Saturday, September 28, 2013

Master Parent

It's back to school time for both of my children and you know what that means.

Yep, time to fill out the dreaded emergency contact forms.

Who designed these things anyway?

Not someone wearing glasses, that's for sure.

And most definitely not a parent of a child diagnosed with special needs.

I sit at the kitchen counter, pen poised, ready to fulfill my obligation as a good parent.

I feel a wave of familiar nervousness. My stomach tightens as I am reminded of my own high school days and the nauseating feeling of complying with authority.

The lengthy form begins by asking me the basics....name, address, phone number?

OK, easy enough, I feel encouraged as I breeze through the top portion of the page.

The next section is always tricky for me, it asks,

Mother's Occupation?

After this question there is a very short line for a Mom to add things like: chef, president, nurse or technician.

I laugh to myself as I wonder, how on earth do I describe what I do for my child in a line that is this____________ long?

The emergency trips to hospitals and specialists, the combat negotiations with schools and insurance companies, the threading of feeding tubes, the passing of seizures, the nightly injections?

"Stay-at-home-mother" just doesn't seem to cut it.

OK, so I will admit it, I have a defiant side, and that willful part of me is eager to exert itself.

So, I enter in the shorten space......."master" parent.

I figure that "master" is a phrase that is used quite often in the working world. It is used to describe someone with many years of service and an abundance of relevant experience in their field.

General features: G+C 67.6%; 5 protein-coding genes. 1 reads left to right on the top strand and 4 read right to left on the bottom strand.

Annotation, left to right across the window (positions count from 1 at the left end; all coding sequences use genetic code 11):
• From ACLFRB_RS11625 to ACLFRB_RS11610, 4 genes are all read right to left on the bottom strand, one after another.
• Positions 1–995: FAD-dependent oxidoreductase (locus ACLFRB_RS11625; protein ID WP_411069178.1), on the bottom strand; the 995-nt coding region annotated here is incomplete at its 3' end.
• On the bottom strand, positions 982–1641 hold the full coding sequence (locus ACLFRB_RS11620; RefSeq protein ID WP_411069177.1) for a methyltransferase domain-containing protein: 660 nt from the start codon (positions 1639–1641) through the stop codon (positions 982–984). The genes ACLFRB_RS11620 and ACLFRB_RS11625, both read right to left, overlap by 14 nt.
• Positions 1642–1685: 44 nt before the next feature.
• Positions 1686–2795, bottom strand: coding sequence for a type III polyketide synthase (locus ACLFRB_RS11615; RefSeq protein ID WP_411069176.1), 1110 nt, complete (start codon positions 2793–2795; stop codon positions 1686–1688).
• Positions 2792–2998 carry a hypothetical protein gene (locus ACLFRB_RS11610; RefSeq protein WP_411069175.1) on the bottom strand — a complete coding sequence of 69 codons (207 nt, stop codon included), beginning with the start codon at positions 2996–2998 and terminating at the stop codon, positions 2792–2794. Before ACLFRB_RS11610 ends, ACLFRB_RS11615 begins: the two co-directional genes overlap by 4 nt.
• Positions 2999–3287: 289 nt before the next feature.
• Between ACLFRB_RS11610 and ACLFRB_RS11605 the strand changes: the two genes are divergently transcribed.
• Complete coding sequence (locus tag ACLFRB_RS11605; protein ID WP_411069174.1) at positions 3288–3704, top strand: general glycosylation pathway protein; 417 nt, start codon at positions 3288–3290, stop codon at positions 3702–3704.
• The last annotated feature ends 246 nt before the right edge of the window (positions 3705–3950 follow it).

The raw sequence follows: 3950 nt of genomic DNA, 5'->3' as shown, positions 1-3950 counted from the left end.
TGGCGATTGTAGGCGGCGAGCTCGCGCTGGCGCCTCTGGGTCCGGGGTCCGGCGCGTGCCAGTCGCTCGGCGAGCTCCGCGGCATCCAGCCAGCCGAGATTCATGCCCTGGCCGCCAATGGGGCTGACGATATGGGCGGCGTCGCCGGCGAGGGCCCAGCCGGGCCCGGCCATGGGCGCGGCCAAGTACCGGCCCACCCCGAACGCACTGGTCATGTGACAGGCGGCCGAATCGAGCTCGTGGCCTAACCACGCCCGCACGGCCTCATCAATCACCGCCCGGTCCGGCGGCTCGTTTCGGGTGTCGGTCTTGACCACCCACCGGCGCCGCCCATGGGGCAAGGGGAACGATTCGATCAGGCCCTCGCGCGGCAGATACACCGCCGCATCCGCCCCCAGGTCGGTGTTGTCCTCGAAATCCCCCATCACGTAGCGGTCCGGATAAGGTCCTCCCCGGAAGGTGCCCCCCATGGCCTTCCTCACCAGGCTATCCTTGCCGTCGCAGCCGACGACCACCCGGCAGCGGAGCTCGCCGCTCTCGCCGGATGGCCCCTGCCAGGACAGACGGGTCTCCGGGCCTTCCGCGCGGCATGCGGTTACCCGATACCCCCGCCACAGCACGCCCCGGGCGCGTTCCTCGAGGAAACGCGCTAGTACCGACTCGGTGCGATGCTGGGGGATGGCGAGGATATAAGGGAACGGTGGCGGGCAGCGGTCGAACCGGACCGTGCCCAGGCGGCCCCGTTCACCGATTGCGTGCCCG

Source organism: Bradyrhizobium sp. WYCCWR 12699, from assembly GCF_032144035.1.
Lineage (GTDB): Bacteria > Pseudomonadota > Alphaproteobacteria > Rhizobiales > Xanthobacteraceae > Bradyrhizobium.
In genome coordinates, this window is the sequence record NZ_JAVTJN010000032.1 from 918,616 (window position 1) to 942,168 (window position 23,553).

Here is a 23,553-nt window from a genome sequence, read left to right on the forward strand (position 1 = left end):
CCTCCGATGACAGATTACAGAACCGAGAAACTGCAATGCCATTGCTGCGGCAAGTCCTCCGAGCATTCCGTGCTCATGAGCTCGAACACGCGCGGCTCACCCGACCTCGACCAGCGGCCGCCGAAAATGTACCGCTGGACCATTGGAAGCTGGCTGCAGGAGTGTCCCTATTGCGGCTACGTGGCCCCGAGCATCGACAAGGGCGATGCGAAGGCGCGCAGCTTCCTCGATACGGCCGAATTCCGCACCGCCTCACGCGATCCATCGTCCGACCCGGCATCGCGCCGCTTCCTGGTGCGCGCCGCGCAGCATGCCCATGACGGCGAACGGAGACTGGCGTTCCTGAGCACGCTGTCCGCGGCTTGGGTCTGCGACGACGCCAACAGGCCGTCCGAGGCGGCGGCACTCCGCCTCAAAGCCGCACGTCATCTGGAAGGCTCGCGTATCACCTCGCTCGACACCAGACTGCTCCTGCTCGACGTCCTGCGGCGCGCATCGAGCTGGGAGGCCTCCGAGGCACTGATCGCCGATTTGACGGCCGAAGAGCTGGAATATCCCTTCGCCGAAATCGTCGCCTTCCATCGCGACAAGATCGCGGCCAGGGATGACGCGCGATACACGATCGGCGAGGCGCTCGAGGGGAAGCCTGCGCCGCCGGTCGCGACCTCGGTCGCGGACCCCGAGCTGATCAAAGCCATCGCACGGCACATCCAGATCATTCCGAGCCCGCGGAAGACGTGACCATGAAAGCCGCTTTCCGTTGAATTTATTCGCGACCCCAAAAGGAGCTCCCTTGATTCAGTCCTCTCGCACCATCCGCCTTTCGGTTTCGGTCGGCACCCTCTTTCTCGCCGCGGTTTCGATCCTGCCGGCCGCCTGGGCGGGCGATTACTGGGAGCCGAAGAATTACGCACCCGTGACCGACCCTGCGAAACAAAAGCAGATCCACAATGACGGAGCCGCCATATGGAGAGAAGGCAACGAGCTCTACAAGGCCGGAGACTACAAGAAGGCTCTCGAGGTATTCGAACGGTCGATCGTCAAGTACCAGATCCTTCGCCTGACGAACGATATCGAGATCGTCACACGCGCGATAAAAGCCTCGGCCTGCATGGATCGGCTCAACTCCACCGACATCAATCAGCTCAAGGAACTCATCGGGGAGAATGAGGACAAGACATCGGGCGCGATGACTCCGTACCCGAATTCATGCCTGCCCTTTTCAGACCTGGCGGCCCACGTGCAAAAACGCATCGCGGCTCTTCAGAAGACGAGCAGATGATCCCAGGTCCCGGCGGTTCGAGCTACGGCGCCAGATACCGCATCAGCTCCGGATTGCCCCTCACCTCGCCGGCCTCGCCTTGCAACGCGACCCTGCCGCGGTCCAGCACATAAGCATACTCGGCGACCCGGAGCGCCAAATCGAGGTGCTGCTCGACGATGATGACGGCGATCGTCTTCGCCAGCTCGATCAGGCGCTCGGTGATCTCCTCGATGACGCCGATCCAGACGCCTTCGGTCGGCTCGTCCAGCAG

We have "master' electricians, "master" carpenters and "master" chefs.....I figure "master" parent is a pretty good description of the quality of service I provide to my children on a daily basis.

OK on to the next section:

List of medications?

After this question is a line as short as the first one.

How on earth am I going to enter all of Nick's medications on a line that is this______long?

I enter "see back" and list the long line of supplements, vitamins, injections and medication.

Next question?

Hospital to transport to?

And of course, another short line.

How on earth do I explain in a line that is this ______long that if it is an emergency he must be transported to the nearest hospital, it if is not he is to be transported to Boston. How do I tell them what to do if he is having a seizure or if he loses alot of blood? How do I explain his risk of stomach rupture?

I enter my standard stock answer of "see back"

Next question?

Name of physician?

Since Nicholas sees about 12 different specialists, which name and number do I provide in the line that is this_____ long?

Once again "see back"

I fill out the final section of the form with emergency contacts and corresponding cell phone, business phone and home phone numbers.

My form is littered with writing. It has taken me 45 minutes to complete and I still do not have a good feeling that I have provided the school with enough information in case my child has an emergency. But I am happy the painful process is over and I smile as I sign the form...

"Lisa Peters, Master Parent"

That is until I realize........I need to complete another form for Weston.

Move over June Lockhart


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Lisa Peters writes about family life at www.onalifelessperfect.blogspot.com. Please feel free to come visit us.

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